Well, this is it; the end, the grand finale, the "I can't
believe I actually read the whole thing" part of this
series. We had a contest; somebody won. I'll tell you
more about that in a minute. We played with tools and
toys and hopefully learned something along the way. I
learned that showing someone else what I do is a lot
harder than just doing the work and keeping quiet about
it; but I had fun learning how to play "show and tell"
with imaging software.
For those of you with websites, I would like to remind you
that some of the imaging software on the market is tailor-made
for website creation and Internet publishing. The software
I used the most in this series is one of those products. You
can use what you learned here to publish a nicer looking and
more productive website if you want to.
I just scratched the surface of possibilities in this series.
There are a lot more tools and handy tricks available to
you than I had time to show. In fact, if I took the same
amount of space and tried to show you all there is in just
Photo Impact 8 software, it would take at least a year to
do. You'll have to conquer some of the options by searching
Now, it's time to discuss the contest. This was the most
fun part of the series to me. I had the chance to peak
into the creative minds of some other people and see what
they could do. I'm impressed by the creativity and hard
work a few guys put into this contest. Unfortunately,
there can only be a few winners, but I really appreciate
everyone who sent me a contest entry. I know a couple
of people only had a week or two worth of imaging
experience before they created their entry. Well done guys.
The first place winner, and the one who will receive our
magazine cover page and index page with his name on it is
Jorge Villares from Davenport, Iowa. Here is what
his prize looks like.
And, here is what his entry titled South Holston
Trout - Fall 2001 looks like.
Jorge used Ulead Photo Impact 8 software and images from
a Fuji FinePix 1400 digital camera to create this picture.
If you have been following this series, you're already
familiar with the tools he used to capture those images
in the corners of his picture. The ellipses are easy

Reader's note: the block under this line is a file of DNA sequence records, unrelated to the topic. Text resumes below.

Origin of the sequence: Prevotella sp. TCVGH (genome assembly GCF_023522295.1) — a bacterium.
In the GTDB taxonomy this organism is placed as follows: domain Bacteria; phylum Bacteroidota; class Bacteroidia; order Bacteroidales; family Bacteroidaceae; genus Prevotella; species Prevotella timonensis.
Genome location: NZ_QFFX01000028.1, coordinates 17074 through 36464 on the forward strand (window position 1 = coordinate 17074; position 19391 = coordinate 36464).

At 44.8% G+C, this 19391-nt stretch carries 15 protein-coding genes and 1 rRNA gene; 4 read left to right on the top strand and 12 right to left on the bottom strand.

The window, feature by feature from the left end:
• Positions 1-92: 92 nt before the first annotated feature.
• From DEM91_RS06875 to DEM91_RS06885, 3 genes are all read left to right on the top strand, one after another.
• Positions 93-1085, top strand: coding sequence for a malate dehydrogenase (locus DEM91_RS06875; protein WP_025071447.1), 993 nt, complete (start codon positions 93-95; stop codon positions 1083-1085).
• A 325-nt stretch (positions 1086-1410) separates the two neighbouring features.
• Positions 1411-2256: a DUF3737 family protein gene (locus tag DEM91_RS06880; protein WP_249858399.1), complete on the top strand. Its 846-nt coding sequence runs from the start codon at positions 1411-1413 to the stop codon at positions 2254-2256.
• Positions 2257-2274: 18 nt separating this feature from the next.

to figure out, and the lasso tool was covered well, so
that shouldn't surprise anyone. What might surprise you
is the fact that the original photo only has one fish in it.
The fish closest to the fly rod handle was captured from
another photo and inserted in this one. He also had to
digitally repair the fish image by removing a blade of
grass that was covering part of that fish and remove
part of a rock that was blocking part of the image.
It took a lot of time and detailed work to create
this image, and the image is a work of art. Very
impressive. It could easily be a photo album cover,
or maybe just a great picture hanging on his office wall.
Second and third places were nearly a tie. If you don't
agree with my choice here, I can understand why, but in
the end I used the "overall artistic impression" clause
to pick a winner and backed my choice up by asking an
independent person to choose between the two. That person
made the same choice I made, so I feel better about my
Second place goes to Brian Jowett of Georgetown, Ontario,
Canada and his image titled Memories...2003.
Brian won a print titled "Why Fish 1."
Brian started with a photo he scanned on a flatbed
scanner, then added bubbles with images from an old
Olympus D500-L digital camera. There is a different
image in each bubble. He also added a sunglow or
starburst to the upper right hand corner of his picture.
He used Adobe Photoshop 6.0 to manipulate his images.
Does this look like a calendar cover to you? He didn't
say it was, but that was my first impression.
In third place and oh-so-close to second place is
Rob Knisely from Waynesburg, Kentucky and his picture
titled Solitude Creek, KY.
Rob will receive a print titled "Why Fish 2.".
Rob used a Nikon CoolPix 995 digital camera to capture
the images used in this picture, and JASC Paint Shop Pro
7 software to manipulate them. Rob used blending,
tracing and transparency tools at a minimum to create
his picture. I'm sure it took a lot of time and effort
to create. It looks good enough to be a tourism ad.
To everyone else who entered the contest, I thank you
very much. I know you put a lot of time and effort into
your entries, and I appreciate your efforts. And to all
of you, I hope you enjoyed this series and learned a few
tricks from it. The greatest tricks of all are called
dedication and practice. They separate the best from
Thanks again, and have a great week.